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    finalized, the project experiences a code freeze where no new code is created, and enters the beta stage. In the beta version, no new content is added, and all testing is only done to find and remove bugs which can hinder the progress of players and ruin the gameplay experience. Once most noticeable bugs are fixed, the game’s final version is sent to the manufacturer and undergoes stricter testing that is meant to measure performance and make certain that everything is up to par, as stated by Ralph Edwards on IGN:”...the testers must make sure that the game abides by all of the "standards" that are determined by the manufacturer of console that must be followed in order for the game to be approved for release. It includes things such as the "B" button always having to be used to back out of menus on games developed for the Microsoft Xbox and the "A" button always having to be used to advance.”(Edwards) Finally, the gold master version of the game is finished and ready to be used as a basis for which all copies of the game are made from. Now the production of the game ends and enters the final stage: post production.

    After the game is completely finished, post-production begins, and the project slowly dwindles down, but it is not over yet. The game still has to sell and produce copies. Firstly, the game must be advertised before the game is finished, and then again at stores when the game is produced and shipped out for consumer purchase, or else a great game could go unnoticed. Many different methods of advertising may be used to attract consumers’ attention such as posters, television advertisements, social media, Youtube, demos, conventions, and even promoting the company making the game in the content of previous games, as shown in Digital Advertising:​

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    Theory and Research, by Shelly Rodgers and Esther Thorson,”Early studies in this area illustrated that simply playing a game with embedded brand messaging is enough to impact

    simple recall of that brand…”(Rodgers, 12) If word doesn’t get out to consumers, the company that made the game will suffer from little to no profit, regardless of the quality. Next the manufacturer will have to estimate how many copies of the game to produce, based on supply/demand and how much needs to be sold to gain profit. After that, the product is shipped to stores, and sometimes negotiations are made in order to get special mention in that store (playable demos in-store, vendors, game specific stands, etc.) Finally, the company that was in charge of making the game may still need to perform maintenance on the game, fixing bugs found by players, glitches, or for mmo’s, adding periodic new content or disciplining malevolent players.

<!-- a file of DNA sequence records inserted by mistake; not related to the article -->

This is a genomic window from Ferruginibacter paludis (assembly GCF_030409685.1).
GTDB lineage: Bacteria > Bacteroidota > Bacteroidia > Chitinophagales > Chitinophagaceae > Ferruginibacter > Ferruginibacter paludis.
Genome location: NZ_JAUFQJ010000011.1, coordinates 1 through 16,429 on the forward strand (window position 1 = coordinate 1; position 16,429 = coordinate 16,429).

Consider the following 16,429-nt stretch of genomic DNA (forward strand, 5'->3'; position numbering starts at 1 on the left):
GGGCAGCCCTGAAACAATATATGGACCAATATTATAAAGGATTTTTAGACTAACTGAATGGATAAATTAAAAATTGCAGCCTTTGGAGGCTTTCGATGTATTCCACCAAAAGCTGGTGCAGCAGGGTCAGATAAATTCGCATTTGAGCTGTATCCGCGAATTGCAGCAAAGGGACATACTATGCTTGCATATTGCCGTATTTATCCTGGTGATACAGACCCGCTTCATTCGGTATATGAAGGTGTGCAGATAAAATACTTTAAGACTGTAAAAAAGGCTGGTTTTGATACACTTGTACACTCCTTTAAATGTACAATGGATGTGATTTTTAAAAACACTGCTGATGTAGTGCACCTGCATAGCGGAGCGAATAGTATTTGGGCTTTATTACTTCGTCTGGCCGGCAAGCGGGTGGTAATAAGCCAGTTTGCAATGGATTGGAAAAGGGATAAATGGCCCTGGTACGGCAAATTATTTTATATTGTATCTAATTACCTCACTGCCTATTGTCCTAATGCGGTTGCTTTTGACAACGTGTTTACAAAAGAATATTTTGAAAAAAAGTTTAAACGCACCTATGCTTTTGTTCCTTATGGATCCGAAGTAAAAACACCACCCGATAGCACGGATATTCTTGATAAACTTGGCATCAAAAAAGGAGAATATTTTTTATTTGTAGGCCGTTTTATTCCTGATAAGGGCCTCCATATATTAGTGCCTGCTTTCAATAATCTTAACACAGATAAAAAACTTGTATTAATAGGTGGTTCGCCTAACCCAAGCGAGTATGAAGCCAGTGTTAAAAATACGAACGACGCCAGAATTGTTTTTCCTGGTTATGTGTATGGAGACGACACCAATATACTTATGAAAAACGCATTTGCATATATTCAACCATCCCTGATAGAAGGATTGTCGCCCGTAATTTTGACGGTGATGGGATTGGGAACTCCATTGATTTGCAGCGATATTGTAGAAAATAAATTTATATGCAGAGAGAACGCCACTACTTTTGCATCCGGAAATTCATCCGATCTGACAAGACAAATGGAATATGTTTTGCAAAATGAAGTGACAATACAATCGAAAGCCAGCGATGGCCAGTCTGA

Lastly, after years of toil and hard work, the game is finally finished, and the process is over. The company now gets to reap the rewards of its labor, and may continue on to make new games, or sit idly and reflect on the game it just made. In conclusion, three stages of development can lead a company to success or destroy it: pre-production, production, and post-production.​

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    Works Cited​

    "Video Game Development." Wikipedia. Wikimedia Foundation, 17 May 2017. 18 May 2017. <>.

    Rodgers, Shelly, and Esther Thorson. Digital Advertising: Theory and Research. London: Routledge, 2017. Print.

    Edwards, Ralph. "The Game Production Pipeline: Concept to Completion." IGN. IGN, 16 Mar. 2006. Web. 18 May 2017. <>.

    Williams, David K. "Dealing With A Bad Hire? The Case To Teach And Adapt, Rather Than Fire." Forbes. Forbes Magazine, 05 Dec. 2014. 18 May 2017. <>.

    Sheridan, Connors. "38 Studios Spent $133 Million before Bankruptcy." GameSpot. 18 May 2017. <>.
  2. Pangaea

    Pangaea Cosmic Narwhal

    Definitely needs some work. What's the purpose of this? Did you just do it for fun or was there some other reason?
  3. Bonabopn

    Bonabopn Fluffiest Squirrel

    Hmm... needs more lyric.